Fulminant Meningococcal Sepsis in a Woman With Previously Unknown Hyposplenism

Anita Shah, DO, CPT, MC, USA; Christopher J. Lettieri, MD, MAJ, MC, USA


Medscape J Med. 2008;10(2):36 

In This Article


N meningitidis is a Gram-negative encapsulated dipplococci that was first isolated in 1887. There are 13 serogroups of N meningitidis; however, groups A, B, C, W-135, and Y are the major pathogens involved in causing acute, life-threatening infections.[1] Meningococcal infection remains a leading cause of bacterial meningitis and sepsis in the United States and is a major cause of epidemics in sub-Saharan Africa.[2] Fortunately, this organism is uncommonly encountered, with an incidence of 0.5 to 1.1 cases per 100,000 population. Meningococcus occurs year-round, with a predominance in the winter and early spring. Humans are the only natural reservoir, with the nasopharynx as the site of carriage. N meningitidis colonizes 8% to 25% of healthy individuals. Colonization may be transient, intermittent, or long-term. The prevalence may increase with concomitant viral upper respiratory tract infection, for persons living in crowded living conditions (college students, military recruits, for persons of low socioeconomic status), and with both active and passive smoking.[3] Invasive meningococcal infection occurs most commonly in seronegative persons who have newly acquired N meningitidis.[4]

Risk factors for the development of severe infection include immunocompromised states, complement deficiencies, and asplenism. Absence of protective bactericidal antibodies is the most important predisposing factor for systemic disease. Underlying immune defects such as functional or anatomic asplenia, hyposplenia, deficiency of properdin, or deficiency of terminal complement components (C3 and C5 to C9) confer a predisposition to invasive meningococcal infection. The relative risk of fulminant infection in an asplenic patient is proposed to be 500 times that of persons with an intact spleen.[5] In patients with hyposplenia, the ability to produce antibodies against polysaccharides is diminished and may contribute to the increased risk of infection by encapsulated organisms.[6] However, the exact increase in risk is not well described. Fortunately, infections in such persons account for only a small proportion of N meningitidis cases.[7,8] Complement deficiencies occurring secondary to systemic diseases (systemic lupus erythematosus, multiple myeloma, liver disease, enteropathies, and nephrotic syndrome) can also predispose patients to meningococcal infection.[8]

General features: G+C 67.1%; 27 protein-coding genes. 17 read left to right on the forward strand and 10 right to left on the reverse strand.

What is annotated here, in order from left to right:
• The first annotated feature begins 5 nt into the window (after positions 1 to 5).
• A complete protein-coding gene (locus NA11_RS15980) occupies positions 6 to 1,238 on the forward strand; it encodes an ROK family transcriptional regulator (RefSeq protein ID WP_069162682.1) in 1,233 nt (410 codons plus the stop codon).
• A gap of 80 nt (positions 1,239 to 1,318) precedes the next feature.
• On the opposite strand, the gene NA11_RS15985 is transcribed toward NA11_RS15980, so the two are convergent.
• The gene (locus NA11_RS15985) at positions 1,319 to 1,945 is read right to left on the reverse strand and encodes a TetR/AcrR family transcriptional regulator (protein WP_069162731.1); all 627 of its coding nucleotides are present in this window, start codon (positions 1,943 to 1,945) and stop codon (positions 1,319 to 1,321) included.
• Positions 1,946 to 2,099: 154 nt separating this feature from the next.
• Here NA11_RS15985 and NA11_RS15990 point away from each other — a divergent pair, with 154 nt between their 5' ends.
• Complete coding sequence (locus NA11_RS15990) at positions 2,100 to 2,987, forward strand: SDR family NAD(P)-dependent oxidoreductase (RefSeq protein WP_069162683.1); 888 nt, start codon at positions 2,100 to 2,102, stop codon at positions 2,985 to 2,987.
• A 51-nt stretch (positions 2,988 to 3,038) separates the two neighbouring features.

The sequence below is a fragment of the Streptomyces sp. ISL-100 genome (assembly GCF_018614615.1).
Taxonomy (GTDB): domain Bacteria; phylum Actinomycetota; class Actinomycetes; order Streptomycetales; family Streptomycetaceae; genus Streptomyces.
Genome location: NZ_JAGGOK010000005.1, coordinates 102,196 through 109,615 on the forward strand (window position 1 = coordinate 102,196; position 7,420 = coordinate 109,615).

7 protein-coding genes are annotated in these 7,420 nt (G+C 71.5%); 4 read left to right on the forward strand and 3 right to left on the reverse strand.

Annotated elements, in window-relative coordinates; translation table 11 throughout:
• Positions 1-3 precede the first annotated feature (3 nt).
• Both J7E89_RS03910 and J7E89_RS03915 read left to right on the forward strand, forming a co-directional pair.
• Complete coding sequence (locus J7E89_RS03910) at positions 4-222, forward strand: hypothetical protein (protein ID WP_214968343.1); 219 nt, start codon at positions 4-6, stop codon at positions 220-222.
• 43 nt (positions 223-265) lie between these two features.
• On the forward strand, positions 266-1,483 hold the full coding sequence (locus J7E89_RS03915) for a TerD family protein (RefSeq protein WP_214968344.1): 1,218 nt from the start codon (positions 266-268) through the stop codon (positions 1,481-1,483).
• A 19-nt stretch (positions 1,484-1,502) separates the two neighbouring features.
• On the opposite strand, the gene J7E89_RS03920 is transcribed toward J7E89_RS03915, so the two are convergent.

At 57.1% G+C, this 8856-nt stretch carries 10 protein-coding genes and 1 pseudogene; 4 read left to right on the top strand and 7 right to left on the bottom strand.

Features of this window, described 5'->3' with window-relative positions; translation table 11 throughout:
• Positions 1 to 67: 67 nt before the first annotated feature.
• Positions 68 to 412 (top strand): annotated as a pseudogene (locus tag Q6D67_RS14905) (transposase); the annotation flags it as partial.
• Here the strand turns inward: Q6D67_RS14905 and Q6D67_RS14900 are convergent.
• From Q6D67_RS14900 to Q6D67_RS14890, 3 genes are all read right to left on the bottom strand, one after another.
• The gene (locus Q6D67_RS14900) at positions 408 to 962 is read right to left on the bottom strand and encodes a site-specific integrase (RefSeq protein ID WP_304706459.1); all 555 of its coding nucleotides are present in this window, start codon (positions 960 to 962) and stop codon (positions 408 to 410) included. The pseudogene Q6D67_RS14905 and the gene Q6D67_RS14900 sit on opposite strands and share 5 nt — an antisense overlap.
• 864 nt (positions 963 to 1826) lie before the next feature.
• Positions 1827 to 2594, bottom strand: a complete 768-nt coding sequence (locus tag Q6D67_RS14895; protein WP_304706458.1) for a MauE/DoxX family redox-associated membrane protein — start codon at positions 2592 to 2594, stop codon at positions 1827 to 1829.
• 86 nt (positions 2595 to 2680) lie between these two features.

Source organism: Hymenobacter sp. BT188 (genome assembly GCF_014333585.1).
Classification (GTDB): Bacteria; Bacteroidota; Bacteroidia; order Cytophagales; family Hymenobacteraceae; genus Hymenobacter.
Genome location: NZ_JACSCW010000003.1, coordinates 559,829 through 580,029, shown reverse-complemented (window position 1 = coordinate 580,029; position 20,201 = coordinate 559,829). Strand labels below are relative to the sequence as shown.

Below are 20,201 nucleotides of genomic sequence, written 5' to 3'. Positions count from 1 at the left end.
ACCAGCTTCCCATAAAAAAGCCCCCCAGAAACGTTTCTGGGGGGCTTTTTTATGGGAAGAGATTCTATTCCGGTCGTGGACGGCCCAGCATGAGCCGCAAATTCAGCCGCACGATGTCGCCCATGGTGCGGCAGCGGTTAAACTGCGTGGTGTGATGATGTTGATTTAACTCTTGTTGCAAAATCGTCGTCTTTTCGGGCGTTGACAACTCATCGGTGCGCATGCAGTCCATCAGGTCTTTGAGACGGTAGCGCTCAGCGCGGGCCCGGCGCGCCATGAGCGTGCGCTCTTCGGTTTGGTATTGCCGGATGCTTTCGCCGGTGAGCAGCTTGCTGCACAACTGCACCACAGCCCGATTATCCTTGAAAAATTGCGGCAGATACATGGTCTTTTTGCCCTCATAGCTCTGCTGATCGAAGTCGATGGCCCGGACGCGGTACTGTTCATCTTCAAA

Manifestations of infection may be abrupt and initially nonspecific. Meningitis secondary to hematogenous spread occurs in about 50% of patients and may present with sudden onset of headache, fever, and neck stiffness. These symptoms may be accompanied by nausea, emesis, and photophobia and may quickly progress to altered mental status.[9] Hallmark features of meningococcemia are fever and petechial rash. This rash develops in 50% to 80% of patients and can be widespread, purpuric, and ecchymotic. It can progress to purpura fulminans, which is often associated with hypotension, acute adrenal hemorrhage, and multiorgan failure.[9] Meningococcemia occurs in 5% to 20% of cases. The causative organism is isolated in more than 75% of these patients.

The clinical diagnosis of meningococcal meningitis relies on the recognition of fever, rash, meningeal signs, and altered mental status, and is confirmed by pleocytosis and Gram stain with or without culture of cerebrospinal fluid (CSF) or blood or skin lesions. Meningococcal meningitis causes a polymorphonuclear leukocytosis in the CSF, which can be evaluated using lumbar puncture.[10] Early diagnosis of meningococcemia can be challenging because the petechial rash may not be present initially.[1] In meningococcemia, Gram-stain results of the CSF are often negative. Blood cultures should be obtained before antibiotic therapy is started, if possible, to aid in the diagnosis.